For this week's blog entry I chose to write an extended comment about Ana's post. Ana based her blog on three quotes from Kahne and Westheimer's piece. The three quotes that she chose were ones that I also found to be very important or interesting. The first quote was, "Altruism can be best appreciated as an experience rather than an abstraction." Ana, I also believe that helping the situation is more important and effective than learning about it, although, as you stated, both are important in their respective ways. I think both ways of learning can go hand-in-hand with one another. A good way to incorporate both the altruistic and abstract forms of learning, educators could discuss the problems at hand prior to, during, and after the students' service learning projects, much in the same style as this class. I think both styles of learning are important because some students learn through abstract ideas, while others are hands-on learners.
I found your comments about the second quote you chose to be really thought-provoking. I thought it was interesting how you said that your high school was more interested in girls not getting pregnant or boys not getting arrested. I feel like this is the case in a lot of public schools throughout the country. As we have learned, many children who reside in inner-cities do not have adequate food, clothing, school supplies, or other resources. I imagine it could be difficult to encourage students who do not have enough to help those who have even less than they do. But nevertheless, regardless of your situation, there is always somebody worse off than you and I think anybody can receive that benefits that come along with helping those in need. My high school required us to do community service and I still volunteer at the same food pantry I did back then. It is a truly rewarding experience.
I especially liked the third quote you picked, Ana. It sends a powerful message, stating that service learning removes the uncertainty and nervousness that surrounds interacting with anything that falls outside of our comfort zone. I liked the connection you made with the Johnson article. You made a very good point in stating how Johnson says that ignorance prevents us from helping the less fortunate. This article tells us that service learning can help everyone become less ignorant in regards to community service. It says how we all could learn a thing or two from this hands-on style of learning and that by incorporating a service learning aspect to the curriculum of our nation's schools, the world could start to become an overall better place.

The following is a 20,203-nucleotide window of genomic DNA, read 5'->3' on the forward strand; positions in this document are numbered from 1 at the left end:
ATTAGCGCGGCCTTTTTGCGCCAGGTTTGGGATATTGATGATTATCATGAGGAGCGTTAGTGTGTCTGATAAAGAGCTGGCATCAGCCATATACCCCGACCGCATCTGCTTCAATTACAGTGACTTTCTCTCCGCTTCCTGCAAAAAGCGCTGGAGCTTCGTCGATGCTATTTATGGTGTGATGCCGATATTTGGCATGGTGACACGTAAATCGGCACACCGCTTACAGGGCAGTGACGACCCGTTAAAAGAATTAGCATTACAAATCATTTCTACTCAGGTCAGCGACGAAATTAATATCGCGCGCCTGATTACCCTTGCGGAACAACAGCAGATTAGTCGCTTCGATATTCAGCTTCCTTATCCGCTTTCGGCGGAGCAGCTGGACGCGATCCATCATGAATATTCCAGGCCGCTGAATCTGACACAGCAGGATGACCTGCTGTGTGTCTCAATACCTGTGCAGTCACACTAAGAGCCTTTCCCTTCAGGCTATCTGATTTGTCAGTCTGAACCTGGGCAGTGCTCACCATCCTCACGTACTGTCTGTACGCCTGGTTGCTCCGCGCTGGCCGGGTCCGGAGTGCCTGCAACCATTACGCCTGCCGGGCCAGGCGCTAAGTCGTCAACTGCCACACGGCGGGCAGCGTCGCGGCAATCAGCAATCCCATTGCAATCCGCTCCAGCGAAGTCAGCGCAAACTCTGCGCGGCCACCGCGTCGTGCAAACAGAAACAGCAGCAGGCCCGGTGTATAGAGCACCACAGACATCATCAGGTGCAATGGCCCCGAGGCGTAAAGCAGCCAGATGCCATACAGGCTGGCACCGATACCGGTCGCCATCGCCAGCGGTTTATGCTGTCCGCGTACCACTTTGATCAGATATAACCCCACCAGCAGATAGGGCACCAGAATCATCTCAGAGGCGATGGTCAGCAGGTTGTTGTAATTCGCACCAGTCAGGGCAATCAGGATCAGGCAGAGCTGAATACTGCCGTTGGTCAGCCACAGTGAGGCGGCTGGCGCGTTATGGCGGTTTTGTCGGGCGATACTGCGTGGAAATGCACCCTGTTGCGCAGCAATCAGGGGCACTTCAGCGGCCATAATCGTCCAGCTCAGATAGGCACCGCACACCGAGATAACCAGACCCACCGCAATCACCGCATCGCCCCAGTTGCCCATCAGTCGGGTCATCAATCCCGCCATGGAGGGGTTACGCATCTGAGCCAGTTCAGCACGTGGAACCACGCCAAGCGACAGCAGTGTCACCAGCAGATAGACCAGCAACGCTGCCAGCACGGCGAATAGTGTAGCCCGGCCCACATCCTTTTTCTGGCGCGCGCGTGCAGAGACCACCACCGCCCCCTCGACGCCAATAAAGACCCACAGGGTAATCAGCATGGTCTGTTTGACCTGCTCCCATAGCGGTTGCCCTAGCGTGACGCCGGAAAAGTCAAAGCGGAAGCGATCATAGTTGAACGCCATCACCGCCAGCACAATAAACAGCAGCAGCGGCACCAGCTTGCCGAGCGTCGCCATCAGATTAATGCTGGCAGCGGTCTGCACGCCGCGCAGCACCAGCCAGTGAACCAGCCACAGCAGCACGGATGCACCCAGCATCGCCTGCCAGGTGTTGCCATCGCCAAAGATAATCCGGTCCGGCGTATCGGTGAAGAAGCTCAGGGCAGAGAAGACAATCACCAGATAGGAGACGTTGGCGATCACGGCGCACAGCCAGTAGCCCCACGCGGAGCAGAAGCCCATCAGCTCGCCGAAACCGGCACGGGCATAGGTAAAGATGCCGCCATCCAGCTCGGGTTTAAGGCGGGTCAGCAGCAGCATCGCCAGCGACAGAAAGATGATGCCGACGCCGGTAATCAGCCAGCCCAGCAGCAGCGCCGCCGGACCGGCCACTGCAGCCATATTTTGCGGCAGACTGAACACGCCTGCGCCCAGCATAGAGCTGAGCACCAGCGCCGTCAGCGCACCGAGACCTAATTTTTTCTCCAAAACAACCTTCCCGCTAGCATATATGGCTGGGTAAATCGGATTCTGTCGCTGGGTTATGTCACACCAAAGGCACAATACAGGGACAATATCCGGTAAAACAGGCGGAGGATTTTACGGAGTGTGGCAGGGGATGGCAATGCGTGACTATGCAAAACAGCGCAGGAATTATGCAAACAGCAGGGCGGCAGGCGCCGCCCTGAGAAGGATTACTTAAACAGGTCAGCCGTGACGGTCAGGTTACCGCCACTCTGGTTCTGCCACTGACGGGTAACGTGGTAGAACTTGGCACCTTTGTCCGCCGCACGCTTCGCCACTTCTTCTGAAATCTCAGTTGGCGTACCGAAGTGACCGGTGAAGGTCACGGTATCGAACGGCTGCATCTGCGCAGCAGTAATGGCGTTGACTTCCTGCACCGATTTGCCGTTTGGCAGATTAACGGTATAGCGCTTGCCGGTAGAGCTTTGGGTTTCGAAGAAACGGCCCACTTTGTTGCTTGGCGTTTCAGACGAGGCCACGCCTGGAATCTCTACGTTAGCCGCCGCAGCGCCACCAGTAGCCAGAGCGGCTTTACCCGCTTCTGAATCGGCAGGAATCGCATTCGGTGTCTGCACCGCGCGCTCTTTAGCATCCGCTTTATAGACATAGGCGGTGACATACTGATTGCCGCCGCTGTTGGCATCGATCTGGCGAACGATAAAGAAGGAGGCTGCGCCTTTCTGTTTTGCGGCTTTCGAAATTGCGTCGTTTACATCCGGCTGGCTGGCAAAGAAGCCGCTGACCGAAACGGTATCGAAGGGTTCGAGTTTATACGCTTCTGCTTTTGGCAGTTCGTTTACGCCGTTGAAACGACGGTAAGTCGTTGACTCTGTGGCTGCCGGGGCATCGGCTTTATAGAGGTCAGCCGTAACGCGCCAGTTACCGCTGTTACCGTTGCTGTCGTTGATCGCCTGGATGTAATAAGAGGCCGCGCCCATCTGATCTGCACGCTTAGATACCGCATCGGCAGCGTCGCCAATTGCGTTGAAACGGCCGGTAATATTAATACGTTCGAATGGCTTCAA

For me, this article raised the question, "Why is there even poverty in the first place?" Of course, while the purpose of the article was certainly not to set out to find an answer to this question, I couldn't help myself from asking it after I let this piece sink in. While providing assistance to the less fortunate undoubtedly creates a better (I couldn't think of the right word to use) society, it is only a small part of the solution to end global poverty. Fundamental changes must be made to every aspects of every society throughout the world before the issue of poverty is eradicated. I just don't know what those changes are. I found another excerpt by Allan G. Johnson called "Why Is There Poverty?" from